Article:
Rent collection includes determining the best payment methods, how to track payments, increasing rent, handling non-paying tenants, charging late fees and more.
Rent Collection Methods
The best way to collect rent will depend on your personal preferences, what works well for your tenants, and your portfolio size. These methods include:
- Payment apps – There are several payment apps that are convenient and easy to use (especially for those with a small portfolio) including Apple Pay, Zelle, Venmo, PayPal, and Cash App
- Rent collection software – These services allow landlords to easily collect rent without much oversight and offer additional tools like payment reminders and the ability to add late fees. A few options include Zillow Rent Manager and Apartments.com.
- Direct deposit (ACH) – This method sends money from tenants’ bank accounts to the landlords’. It can be set up to happen automatically and is free through several rent collection software systems.
- Cash – Cash is often the easiest method to collect rent. However, landlords need to be careful to count the money with the tenant and sign a rent ledger each time a payment is made as it can be difficult to keep track of.
- Check – Collecting a cashier’s check or money order is a reliable way to collect rent. However, it requires the tenant to go pick this up from their bank or other banking services each month, which can be time-consuming.
- Mail – Landlords who do not live near their rental properties may prefer mailed payments. Just keep in mind payments can take a bit longer to get to you and then be processed.
- Drop-off box – If you own several properties or an apartment community, a secured drop-off box can be a great rent collection option. Tenants can drop their payments when it is convenient for them. However, it is important to have a good tracking system to ensure the box is checked regularly and payments are recorded.
How To Determine How Much To Charge for Rent
Landlords need to set a fair rental price that allows them to cover all expenses and make a profit without exceeding market norms. To determine the best rental price for your unit you should:
- Calculate all expenses – Understanding the operating costs of your rental will help you determine the minimum amount of rent you can collect to break even.
- Identify competition – Looking at rental sites can help you determine what comparable houses in your area are renting for. Be sure to consider the unit size, lot size, number of bedrooms/bathrooms, amenities, neighborhood, and security features to ensure you’re looking at fair comps.
- Consider seasonality and location – Rental prices can also fluctuate throughout the year. Rental prices are typically higher in the summer and lower in the winter. The location of your property also factors into the price as living near a populated area such as a college campus would constitute a higher price in the months leading up to the start of school.
How To Keep Track of Rent Payments
Tracking rent payments is important to ensure that tenants are paying their rent on time each month. Landlords typically track rent payments by:
- Rent ledger – This method is a physical document used to track all payments including security deposits and repairs. It typically lists the type of entry, date, amount, description of the item, property address or unit number, tenant name, and signature.
- Spreadsheet – A digital spreadsheet like Google Sheets, Microsoft Excel, or Apple Numbers can be an easy and convenient way to track payments. They typically include sections for income, expenses, fees, and utilities.
- Automated software – These services offer landlords and tenants a variety of tools including tenant portals, rent reminders, online rental applications, screening services, a maintenance portal, and more. It is an ideal choice for those who prefer online payments—just keep in mind many of them come with a cost.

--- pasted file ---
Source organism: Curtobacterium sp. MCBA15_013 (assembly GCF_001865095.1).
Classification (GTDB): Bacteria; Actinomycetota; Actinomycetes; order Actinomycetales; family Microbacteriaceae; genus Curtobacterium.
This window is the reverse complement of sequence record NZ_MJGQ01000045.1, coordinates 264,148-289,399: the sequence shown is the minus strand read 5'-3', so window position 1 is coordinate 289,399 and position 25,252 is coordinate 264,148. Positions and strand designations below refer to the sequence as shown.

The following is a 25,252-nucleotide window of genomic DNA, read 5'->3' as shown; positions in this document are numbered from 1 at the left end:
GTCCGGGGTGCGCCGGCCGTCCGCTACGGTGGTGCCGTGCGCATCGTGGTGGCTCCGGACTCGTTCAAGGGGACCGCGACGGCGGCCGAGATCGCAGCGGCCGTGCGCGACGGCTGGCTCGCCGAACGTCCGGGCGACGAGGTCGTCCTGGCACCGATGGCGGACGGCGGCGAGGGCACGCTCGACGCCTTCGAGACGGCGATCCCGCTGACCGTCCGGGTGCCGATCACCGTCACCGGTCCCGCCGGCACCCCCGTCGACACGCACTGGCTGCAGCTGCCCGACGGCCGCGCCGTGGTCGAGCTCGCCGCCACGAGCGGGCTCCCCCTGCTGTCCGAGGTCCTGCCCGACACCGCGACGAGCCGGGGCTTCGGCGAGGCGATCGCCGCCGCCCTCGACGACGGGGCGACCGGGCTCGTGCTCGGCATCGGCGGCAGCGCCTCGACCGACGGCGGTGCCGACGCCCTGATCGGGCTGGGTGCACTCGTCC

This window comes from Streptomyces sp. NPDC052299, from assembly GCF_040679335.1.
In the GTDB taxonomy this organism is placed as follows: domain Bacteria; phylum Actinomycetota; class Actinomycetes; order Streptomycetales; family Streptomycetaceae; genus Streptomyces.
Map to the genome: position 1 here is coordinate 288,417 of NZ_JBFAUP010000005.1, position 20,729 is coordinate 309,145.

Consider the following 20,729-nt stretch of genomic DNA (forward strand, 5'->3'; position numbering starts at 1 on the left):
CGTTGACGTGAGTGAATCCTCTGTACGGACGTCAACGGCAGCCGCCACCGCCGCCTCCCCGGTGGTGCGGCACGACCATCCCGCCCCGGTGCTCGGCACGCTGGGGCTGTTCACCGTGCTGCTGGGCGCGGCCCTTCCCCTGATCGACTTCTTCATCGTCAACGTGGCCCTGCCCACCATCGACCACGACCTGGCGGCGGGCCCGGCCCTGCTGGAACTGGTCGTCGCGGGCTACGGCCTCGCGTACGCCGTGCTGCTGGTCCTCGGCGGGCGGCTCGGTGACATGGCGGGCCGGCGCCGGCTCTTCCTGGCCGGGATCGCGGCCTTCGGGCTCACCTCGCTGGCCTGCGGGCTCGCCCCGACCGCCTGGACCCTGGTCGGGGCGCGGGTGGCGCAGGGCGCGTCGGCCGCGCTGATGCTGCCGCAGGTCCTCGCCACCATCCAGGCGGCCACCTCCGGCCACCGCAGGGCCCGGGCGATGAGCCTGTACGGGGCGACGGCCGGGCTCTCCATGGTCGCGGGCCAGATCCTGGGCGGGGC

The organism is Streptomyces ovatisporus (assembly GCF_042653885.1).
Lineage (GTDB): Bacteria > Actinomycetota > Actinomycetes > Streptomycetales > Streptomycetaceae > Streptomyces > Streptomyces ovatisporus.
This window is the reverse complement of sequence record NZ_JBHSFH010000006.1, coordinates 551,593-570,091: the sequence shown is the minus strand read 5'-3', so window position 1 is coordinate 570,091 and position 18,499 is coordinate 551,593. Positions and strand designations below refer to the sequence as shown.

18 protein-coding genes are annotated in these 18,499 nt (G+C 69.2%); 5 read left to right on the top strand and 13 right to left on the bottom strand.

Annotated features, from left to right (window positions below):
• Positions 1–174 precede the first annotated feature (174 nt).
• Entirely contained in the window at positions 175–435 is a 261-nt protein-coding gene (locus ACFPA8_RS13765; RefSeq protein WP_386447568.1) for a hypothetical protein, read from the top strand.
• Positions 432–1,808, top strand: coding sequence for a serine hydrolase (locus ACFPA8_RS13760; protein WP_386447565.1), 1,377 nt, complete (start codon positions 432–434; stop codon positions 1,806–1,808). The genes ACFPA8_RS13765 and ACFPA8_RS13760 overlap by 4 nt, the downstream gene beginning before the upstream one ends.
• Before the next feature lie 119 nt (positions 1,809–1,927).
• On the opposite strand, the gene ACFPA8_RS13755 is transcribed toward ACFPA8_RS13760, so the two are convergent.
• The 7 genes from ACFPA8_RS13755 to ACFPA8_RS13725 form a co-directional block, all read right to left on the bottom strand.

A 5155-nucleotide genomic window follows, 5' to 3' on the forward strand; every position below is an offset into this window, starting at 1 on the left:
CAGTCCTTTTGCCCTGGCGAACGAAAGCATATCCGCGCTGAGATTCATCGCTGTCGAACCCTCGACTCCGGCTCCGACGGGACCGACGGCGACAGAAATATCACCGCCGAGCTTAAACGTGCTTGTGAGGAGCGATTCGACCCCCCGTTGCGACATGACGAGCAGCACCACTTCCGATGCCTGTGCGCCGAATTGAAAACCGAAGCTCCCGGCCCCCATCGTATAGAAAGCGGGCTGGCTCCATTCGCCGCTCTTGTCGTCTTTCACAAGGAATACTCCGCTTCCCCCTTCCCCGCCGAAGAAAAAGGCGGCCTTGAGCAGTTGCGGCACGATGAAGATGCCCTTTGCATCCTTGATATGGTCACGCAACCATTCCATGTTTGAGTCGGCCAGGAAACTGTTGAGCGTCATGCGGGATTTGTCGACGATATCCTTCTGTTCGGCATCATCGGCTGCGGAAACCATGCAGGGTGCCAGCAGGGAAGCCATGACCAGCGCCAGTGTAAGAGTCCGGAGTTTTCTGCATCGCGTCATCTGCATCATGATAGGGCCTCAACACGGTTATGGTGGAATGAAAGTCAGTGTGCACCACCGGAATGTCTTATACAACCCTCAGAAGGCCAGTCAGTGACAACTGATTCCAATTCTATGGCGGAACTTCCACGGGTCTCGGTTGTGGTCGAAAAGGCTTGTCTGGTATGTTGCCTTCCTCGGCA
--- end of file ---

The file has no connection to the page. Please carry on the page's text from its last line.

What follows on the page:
Are Rent Receipts Required?
Rent receipts are not required in most states. However, they are recommended as they can be beneficial should you have a legal issue with a tenant.
Let’s say you have a tenant who pays you cash for the rent each month. When you collect the rent this month, they have only paid you $100. You have no record of their consistent in-full cash payments. You are forced to file an eviction suit. They claim that they gave you the full amount. Without documented receipts, this could turn into a disaster.
What Day of the Month Should Rent Be Due?
Rent is typically due on the first day of the month. However, landlords can select any day as long as it is listed in the lease agreement.
When selecting a rental due date, be sure to keep a few things in mind:
- Stay consistent – Keeping the same policy and due date throughout the life of the lease will help you avoid any confusion about when rent is due. Tenants need to know how much to pay, when to pay it, and how to pay it.
- Determine bill dates – Plan for any bill expenses you as the landlord have.
- Consider grace periods – If you offer a grace period or your state legally mandates one, you need to plan for tenants to use it.
- Identify payment methods – If you only offer online payments, you can easily see which tenants didn’t pay on time. However, if you accept mailed payments or have tenants with Section 8 housing, payments may be delayed.
- Talk with your tenant – If there is a solid reason why a tenant needs a different due date, being flexible can be beneficial to the landlord-tenant relationship.
Should I Increase Rent Each Year?
Generally, landlords should increase rent each year. Adjusting your rent price each year helps to offset the increasing cost of owning a rental property. Landlords often face increases in property taxes, utilities, HOA fees, insurance, and more.
Small increases over time are much easier for tenants to handle than large increases every few years. However, landlords do need to offer proper notice and should cover the topic of yearly increases in the lease.
When You Should Not Raise Your Rental Price
There are times when it is not in your best interest to raise the rent, including: